Tuesday, February 20, 2007

The 200th Anniversary of the 1808 Slave Uprising in the Cape

The 200th Anniversary of the 1808 Slave Uprising in the Cape

In 2008 we will celebrate the 200th anniversary of an exceptional event, the 1808 slave rebellion involving over 350 participants at the Cape of Good Hope, which ended in tragedy for the brave 'rainbow' leadership group, made up of a Mauritian Slave, two Irishmen, a Batavian Slave, an Indian Slave and two indigenous Khoi participants. The story has all the hallmarks of intrigue, innovation, passion, foolhardiness, bravery, comedy, revolutionarism, and tragedy. It could make a gripping movie by any standard.

The uprising was born in a time when stories arrived in the Cape about uprisings in America and the Caribbean, and of the revolution in Haiti. Progressive anti-slavery legislation had also been passed by the British and the British power foothold was strengthening in the Cape Colony. It was under these circumstances that fate brought together a slave tailor by the name of Louis of Mauritius and two Irishmen, James hooper and Michael Kelly. As it happens the first dicussions took place in a tavern. They were joined by Jeptha of Batavia and later by two more slaves Abraham and Adonis. Another slave discribed as a 'Coolie' and two Khoi men joined the leadership party. The plan was to march from the rural districts gathering slaves on the way and then to enter Cape Town, seize the Amsterdam Battery, turn the guns on the Castle and then negotiate a peace which would involve establishing a free state.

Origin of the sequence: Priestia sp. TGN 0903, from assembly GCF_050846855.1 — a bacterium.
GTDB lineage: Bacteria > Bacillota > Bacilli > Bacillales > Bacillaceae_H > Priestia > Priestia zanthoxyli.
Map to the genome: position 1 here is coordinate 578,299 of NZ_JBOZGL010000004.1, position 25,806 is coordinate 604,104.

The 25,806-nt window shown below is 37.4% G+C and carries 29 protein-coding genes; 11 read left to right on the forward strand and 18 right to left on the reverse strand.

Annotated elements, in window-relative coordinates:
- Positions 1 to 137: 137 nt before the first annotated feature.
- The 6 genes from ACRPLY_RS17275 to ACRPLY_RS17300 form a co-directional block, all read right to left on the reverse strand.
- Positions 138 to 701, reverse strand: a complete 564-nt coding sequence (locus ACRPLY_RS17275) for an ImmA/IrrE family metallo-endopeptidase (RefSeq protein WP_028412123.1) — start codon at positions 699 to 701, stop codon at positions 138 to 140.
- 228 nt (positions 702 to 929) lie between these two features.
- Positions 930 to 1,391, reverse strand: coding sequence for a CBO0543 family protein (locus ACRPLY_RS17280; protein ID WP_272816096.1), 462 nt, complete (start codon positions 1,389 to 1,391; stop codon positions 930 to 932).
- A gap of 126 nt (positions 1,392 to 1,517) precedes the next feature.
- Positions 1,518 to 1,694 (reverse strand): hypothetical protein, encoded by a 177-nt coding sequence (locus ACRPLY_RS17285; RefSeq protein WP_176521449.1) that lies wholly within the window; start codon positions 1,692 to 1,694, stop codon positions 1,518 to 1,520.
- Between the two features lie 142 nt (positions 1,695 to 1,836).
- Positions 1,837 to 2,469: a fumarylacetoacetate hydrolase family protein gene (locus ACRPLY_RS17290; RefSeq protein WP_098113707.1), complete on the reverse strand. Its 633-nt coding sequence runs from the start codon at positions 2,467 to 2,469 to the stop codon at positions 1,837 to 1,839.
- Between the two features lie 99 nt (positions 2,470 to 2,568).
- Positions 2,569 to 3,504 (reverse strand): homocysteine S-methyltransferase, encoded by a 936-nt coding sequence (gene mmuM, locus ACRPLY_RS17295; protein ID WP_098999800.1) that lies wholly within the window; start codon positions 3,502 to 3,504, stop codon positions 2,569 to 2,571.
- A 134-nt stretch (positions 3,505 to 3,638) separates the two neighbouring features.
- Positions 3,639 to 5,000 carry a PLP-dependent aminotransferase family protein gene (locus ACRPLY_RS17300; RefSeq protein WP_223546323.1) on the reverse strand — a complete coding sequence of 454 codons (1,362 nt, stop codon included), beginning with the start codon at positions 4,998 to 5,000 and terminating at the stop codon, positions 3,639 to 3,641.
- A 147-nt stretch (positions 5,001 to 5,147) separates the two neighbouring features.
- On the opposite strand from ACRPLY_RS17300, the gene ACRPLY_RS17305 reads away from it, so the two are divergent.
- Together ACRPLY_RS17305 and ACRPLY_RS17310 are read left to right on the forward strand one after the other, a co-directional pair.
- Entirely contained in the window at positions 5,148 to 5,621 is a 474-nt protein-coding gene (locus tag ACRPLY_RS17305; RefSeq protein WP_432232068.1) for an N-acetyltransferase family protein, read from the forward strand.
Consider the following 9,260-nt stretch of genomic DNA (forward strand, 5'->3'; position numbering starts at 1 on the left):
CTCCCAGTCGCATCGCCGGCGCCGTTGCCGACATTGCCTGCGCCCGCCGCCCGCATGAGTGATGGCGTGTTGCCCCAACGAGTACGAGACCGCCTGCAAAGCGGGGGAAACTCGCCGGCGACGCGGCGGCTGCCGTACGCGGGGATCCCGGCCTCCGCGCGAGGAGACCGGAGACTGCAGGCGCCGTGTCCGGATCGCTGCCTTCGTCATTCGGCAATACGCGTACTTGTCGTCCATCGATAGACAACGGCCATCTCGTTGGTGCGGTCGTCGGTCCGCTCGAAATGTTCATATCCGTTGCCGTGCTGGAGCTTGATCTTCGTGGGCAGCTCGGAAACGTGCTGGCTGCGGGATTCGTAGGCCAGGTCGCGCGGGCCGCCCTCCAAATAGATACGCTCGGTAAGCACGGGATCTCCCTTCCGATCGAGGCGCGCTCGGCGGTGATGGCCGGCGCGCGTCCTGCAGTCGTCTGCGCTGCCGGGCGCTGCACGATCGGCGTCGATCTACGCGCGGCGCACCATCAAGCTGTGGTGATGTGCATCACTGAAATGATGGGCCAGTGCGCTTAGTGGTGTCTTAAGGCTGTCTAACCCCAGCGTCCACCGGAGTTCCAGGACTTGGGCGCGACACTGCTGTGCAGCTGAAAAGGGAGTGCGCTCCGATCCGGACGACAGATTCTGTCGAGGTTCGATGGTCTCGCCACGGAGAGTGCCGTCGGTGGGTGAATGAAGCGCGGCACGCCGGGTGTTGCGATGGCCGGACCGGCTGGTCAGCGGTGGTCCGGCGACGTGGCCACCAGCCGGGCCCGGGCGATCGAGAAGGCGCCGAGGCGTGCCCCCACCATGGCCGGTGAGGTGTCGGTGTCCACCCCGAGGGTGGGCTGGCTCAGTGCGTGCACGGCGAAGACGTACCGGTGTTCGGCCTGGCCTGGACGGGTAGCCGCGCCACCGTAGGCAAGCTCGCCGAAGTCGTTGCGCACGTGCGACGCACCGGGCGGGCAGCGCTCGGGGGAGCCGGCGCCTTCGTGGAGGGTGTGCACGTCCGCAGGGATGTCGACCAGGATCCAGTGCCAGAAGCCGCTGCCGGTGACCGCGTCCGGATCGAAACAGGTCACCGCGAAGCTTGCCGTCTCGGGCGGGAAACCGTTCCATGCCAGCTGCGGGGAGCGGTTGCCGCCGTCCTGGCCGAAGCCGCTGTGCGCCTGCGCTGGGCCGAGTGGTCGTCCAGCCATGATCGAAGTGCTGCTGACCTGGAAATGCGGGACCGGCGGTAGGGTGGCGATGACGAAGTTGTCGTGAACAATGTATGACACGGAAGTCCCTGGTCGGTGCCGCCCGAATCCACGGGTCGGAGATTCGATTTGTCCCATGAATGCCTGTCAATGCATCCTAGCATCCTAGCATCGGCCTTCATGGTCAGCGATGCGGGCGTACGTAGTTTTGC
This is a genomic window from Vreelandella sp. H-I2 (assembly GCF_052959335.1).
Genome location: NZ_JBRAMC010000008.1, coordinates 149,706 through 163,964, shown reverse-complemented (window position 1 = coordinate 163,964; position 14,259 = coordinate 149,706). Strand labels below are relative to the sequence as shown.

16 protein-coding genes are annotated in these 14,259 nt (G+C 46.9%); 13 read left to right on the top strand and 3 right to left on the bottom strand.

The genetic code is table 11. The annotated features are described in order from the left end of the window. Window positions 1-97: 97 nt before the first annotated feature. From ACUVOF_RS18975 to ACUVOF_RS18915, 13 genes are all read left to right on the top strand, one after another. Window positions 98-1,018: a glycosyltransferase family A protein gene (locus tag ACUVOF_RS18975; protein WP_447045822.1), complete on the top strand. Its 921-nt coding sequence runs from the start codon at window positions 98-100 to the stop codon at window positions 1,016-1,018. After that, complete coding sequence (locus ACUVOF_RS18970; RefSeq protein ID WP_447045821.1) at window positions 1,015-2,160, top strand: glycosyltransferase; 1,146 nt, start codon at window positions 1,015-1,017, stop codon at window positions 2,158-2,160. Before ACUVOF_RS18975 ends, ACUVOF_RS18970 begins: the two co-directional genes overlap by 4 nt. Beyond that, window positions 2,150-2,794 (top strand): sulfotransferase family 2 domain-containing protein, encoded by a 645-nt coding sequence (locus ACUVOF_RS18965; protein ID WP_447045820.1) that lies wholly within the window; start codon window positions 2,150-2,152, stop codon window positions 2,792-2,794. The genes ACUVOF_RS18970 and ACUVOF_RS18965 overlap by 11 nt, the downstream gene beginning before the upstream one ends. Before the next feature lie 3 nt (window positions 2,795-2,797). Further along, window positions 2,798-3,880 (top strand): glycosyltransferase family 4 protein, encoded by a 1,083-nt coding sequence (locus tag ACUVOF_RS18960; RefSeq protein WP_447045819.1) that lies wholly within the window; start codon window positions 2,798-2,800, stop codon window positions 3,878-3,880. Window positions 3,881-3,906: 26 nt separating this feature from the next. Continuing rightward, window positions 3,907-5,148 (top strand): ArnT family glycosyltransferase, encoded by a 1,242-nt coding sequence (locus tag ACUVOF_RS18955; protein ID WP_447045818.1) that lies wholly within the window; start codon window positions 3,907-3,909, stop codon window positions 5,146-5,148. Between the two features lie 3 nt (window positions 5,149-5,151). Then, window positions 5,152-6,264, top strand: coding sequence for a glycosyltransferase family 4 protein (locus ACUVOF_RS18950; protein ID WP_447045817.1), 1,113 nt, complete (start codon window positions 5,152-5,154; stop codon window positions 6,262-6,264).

On 27 October 1808 the long march began on the farm of Gerhardus Louw,Vogelgezang, just north of Malmesbury where two more slave co-conspirators awaited their arrival. Louis dressed as a visiting 'Spanish' sea Captain on horseback, flanked by two 'British' officers, namely Hooper and Kelly in disguise managed to convince the absentee farmer's wife to hand over all their slaves into the hands of the 'military' party. They even managed to get the farmer's wife to entertain them with a good meal and rest overnight. From Vogelgezang the liberator party went farm to farm and persuaded the slaves and Khoi servants to join them. Only on one farm did they meet any serious resistance. The group then split into two columns taking different routes and a rondevous point was established in Slt River where they would muster for the final push on the town. There was little violence throughout the entire episode other than some vandalising of property.

The news however reached the Governor of the Cape, Lord Caledon. Infantry and Cavalry lay in wait and ambushed the March ay Salt River where the participants scattered. The leadership group were all rounded up when the dragoons captured 326 of the marchers and took them to internment sites at the Castle and Tygerberg hills. Louis was picked up in Wynberg and Hooper and Kelly were captured in Saldana Bay. Of these 47 were put on trial including Hooper, Kelly, Lois and the two Khoi leaders. Nine were found guilty of treason and sentenced to be hanged. Another 11 were sentenced to death as well, for 'active particpation'. Many others were given lessor sentences including imprisonment on Robben Island. Most of the death sentences were carried out after confirmation by Governor Caledon, including that of Louis of Mauritius and James Hooper. Michael Kelly however was sent to prison in England.

Here is a story that presents a challenge to turn into a novel, a play or a movie. This year, 2007, we celebrate the 200th anniversary of the formal British abolition of the slave trade on the high sea s as a result of pressure from abolitionists. But in 2008 we can celebrate a very real heroic event of Cape Slaves to free themselves.

No comments: